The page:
If I understand your question, you may be referring to what is termed "apodictic" knowledge by
Husserl and others. This is knowledge which, according to phenomenologists (and others) is
immediate and absolutely certain. Examples that they give are things like: you see the red color on a
house and it is certain that you are experiencing red. Not unreasonable on the face of it, but the
problems come up when you start thinking about what it is, really, that you know apart from anything
else. That is, you can question your memoryof seeing red 30 seconds ago, perhaps you're
misremembering that it was red, or that you saw it at all, or even that it was called "red". And that
brings us to the next problem, viz., that whatever you are experiencing, even in the moment, in order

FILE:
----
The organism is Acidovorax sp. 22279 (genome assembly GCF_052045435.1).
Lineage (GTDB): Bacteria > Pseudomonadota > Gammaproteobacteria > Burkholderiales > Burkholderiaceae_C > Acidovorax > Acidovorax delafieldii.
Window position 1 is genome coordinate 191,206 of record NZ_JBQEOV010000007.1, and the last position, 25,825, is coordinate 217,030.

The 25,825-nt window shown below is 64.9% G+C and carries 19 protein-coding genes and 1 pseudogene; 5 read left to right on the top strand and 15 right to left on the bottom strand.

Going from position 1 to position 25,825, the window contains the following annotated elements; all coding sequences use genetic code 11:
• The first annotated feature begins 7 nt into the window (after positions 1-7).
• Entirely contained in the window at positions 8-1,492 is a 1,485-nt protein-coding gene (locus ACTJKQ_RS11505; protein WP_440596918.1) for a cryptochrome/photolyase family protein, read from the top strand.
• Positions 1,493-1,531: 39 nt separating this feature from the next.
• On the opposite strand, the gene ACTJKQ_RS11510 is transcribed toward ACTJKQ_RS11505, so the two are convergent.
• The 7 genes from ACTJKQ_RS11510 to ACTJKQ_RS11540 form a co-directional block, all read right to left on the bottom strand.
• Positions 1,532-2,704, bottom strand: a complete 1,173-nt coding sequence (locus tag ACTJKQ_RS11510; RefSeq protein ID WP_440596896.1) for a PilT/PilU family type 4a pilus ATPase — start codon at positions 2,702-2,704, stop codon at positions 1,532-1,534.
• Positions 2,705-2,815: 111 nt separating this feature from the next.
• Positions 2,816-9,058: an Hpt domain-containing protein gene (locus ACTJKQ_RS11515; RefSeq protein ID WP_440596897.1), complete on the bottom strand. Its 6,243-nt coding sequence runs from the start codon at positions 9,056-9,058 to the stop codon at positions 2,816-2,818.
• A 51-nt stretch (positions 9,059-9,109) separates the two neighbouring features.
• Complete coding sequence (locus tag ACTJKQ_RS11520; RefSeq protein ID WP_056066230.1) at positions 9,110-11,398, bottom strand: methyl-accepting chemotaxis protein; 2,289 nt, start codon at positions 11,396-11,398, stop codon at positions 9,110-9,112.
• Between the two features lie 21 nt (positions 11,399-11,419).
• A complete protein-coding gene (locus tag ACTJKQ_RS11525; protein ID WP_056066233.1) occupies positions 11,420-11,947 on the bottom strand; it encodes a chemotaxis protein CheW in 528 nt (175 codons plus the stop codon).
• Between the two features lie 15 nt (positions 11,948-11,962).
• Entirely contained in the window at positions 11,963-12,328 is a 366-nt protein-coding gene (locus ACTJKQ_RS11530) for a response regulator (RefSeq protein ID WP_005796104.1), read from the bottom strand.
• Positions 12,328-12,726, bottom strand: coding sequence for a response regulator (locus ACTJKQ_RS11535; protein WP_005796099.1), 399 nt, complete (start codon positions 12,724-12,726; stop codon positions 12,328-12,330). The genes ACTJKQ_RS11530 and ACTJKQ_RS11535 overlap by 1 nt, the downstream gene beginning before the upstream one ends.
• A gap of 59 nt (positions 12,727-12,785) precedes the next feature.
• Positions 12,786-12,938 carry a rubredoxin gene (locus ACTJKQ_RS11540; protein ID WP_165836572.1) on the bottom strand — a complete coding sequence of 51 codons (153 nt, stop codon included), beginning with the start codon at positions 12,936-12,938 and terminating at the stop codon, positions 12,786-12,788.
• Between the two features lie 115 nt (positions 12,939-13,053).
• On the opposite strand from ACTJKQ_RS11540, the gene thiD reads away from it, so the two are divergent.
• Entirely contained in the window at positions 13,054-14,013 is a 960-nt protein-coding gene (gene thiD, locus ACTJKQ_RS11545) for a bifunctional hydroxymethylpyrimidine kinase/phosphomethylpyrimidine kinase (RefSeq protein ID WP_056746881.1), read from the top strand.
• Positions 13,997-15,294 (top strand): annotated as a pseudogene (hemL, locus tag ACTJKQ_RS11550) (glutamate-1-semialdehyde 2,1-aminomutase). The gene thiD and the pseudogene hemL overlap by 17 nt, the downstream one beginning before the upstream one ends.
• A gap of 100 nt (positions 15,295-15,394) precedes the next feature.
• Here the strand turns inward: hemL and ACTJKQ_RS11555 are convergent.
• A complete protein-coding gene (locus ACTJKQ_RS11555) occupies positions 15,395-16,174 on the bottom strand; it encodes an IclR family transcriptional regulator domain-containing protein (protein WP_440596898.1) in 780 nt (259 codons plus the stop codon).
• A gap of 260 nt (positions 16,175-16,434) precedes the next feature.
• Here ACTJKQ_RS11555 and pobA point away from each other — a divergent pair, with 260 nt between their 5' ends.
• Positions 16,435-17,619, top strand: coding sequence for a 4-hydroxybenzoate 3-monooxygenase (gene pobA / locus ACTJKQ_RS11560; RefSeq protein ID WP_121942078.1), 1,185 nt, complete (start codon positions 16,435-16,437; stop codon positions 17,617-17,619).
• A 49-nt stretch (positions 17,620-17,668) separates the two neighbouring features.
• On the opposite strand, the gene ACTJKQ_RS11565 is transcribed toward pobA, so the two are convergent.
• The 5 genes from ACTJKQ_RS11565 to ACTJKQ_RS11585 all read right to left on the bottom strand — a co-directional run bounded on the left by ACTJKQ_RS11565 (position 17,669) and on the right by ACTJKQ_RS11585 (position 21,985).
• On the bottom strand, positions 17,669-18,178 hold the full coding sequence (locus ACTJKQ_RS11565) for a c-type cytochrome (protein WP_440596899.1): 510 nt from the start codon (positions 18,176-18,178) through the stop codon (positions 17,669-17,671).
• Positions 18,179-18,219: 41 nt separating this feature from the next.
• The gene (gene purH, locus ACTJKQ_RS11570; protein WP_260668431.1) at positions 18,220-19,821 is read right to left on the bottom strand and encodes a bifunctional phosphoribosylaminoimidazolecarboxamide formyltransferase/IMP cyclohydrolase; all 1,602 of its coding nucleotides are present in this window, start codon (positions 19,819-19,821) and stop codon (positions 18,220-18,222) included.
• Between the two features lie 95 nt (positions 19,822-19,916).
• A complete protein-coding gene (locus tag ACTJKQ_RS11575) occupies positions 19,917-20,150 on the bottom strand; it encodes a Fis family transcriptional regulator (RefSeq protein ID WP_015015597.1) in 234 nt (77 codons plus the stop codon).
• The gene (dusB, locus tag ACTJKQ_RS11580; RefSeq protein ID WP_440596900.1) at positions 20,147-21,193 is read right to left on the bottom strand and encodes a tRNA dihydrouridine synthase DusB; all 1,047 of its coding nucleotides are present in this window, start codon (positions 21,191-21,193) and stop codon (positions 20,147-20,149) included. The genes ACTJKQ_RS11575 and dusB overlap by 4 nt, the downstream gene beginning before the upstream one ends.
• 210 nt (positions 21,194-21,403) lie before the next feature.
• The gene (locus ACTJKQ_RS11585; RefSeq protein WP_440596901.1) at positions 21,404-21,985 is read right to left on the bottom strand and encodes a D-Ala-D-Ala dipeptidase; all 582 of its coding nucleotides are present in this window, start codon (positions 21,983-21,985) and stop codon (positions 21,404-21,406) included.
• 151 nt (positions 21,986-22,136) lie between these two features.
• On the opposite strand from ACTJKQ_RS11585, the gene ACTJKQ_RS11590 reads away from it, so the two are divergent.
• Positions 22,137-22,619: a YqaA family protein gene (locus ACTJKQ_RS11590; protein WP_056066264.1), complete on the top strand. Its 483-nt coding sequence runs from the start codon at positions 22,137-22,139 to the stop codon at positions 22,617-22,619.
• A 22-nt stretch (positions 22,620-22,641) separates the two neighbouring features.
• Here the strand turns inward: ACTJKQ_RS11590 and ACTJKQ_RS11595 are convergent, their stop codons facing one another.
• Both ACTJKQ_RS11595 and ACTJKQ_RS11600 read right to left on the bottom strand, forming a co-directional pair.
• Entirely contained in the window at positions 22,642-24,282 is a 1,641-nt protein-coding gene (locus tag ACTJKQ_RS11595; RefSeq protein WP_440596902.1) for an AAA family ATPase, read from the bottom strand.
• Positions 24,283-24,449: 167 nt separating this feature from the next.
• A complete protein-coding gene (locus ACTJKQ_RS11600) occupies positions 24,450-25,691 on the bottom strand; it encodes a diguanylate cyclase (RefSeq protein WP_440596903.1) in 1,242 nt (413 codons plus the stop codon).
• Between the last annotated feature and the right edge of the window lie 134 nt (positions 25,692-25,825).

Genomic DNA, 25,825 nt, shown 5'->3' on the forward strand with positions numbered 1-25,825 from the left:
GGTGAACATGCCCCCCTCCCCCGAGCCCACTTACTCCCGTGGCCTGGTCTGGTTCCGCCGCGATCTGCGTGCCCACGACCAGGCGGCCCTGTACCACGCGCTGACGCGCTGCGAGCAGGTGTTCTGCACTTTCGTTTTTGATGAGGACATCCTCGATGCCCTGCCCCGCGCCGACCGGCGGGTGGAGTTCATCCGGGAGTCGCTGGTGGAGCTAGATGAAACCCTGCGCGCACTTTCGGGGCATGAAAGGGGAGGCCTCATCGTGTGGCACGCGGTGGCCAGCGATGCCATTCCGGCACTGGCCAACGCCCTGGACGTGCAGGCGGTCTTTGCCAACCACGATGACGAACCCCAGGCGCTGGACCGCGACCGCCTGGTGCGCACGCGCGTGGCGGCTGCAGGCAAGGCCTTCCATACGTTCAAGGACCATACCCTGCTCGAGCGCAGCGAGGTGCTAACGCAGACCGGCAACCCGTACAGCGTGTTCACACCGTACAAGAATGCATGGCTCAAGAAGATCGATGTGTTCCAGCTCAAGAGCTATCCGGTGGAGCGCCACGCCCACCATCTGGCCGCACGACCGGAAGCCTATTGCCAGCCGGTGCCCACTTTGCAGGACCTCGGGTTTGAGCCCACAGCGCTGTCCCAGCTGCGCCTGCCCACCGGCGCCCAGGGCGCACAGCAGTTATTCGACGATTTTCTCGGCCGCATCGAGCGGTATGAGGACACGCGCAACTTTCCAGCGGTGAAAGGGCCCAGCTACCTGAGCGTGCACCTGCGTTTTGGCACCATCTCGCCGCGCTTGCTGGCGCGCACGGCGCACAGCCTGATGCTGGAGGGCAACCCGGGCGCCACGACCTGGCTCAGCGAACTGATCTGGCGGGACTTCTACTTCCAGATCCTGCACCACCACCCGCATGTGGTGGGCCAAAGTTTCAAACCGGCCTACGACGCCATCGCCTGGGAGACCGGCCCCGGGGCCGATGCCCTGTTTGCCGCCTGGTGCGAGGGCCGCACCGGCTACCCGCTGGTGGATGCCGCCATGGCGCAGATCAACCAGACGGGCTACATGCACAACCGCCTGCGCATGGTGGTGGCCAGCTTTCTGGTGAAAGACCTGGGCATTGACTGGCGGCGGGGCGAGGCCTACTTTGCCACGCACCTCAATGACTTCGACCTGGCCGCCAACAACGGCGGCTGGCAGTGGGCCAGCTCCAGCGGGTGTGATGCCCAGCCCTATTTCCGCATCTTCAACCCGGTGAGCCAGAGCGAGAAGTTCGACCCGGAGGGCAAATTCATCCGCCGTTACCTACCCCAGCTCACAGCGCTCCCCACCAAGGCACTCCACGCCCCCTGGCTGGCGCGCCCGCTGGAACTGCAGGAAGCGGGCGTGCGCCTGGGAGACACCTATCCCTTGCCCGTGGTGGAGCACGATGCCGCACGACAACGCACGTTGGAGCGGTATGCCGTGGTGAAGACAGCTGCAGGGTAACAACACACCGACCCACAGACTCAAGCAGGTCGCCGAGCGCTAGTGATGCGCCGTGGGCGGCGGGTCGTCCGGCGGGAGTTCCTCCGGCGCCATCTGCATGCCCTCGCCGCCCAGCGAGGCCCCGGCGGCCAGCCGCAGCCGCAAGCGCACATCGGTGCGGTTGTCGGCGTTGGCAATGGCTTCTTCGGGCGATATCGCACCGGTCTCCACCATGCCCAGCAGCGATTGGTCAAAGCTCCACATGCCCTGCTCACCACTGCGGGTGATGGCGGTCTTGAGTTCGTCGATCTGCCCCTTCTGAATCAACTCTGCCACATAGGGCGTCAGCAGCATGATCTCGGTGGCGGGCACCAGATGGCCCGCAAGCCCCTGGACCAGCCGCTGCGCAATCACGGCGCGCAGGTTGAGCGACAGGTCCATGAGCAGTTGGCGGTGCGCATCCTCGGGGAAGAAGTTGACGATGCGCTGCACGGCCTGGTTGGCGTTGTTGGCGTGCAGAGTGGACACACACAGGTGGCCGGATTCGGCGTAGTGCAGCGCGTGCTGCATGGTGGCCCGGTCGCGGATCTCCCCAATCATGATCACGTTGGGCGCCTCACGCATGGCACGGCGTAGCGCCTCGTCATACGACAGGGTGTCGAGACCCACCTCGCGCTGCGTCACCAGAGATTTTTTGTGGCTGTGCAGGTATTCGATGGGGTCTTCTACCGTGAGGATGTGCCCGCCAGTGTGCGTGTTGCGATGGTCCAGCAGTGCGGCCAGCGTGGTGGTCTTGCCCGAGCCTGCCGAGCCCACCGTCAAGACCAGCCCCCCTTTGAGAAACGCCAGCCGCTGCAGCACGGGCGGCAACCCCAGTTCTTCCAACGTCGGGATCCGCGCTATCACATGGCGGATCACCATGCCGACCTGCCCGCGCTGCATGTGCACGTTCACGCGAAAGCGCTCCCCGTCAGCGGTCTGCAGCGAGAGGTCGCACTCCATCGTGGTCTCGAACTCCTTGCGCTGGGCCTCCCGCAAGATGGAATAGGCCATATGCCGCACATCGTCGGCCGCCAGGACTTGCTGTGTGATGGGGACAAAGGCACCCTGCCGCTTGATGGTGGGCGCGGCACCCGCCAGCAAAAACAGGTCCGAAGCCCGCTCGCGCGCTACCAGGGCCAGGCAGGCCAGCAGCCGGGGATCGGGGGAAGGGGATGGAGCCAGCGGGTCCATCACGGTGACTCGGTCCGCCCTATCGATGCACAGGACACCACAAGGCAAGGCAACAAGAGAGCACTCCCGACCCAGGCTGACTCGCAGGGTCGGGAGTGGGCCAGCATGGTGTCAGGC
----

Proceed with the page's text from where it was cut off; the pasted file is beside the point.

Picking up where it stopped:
to be identified at all, must call on memory. To know that the color red is not the smell of roses means
we remember, at least, that we have had smells and roughly what they "feel" like. But can we rely on
that? Why? Dennett, in "Quining Qualia" has an essay bringing up problems with this, and Levin, in
Reason and Evidence in Husserl's Phenomenology(a difficult, but very good book) does even better.
The problem with Dennett, which he glosses over, is that his critique is not applied widely enough.
When it is, his own thesis (which basically says that consensual empirical evidence is not subject to
the same doubts) is also undermined.
Anyway, it's an interesting position, that we have such certain, immediate knowledge, and it seems
that it should be true, but it's extremely hard to pin down just where that happens.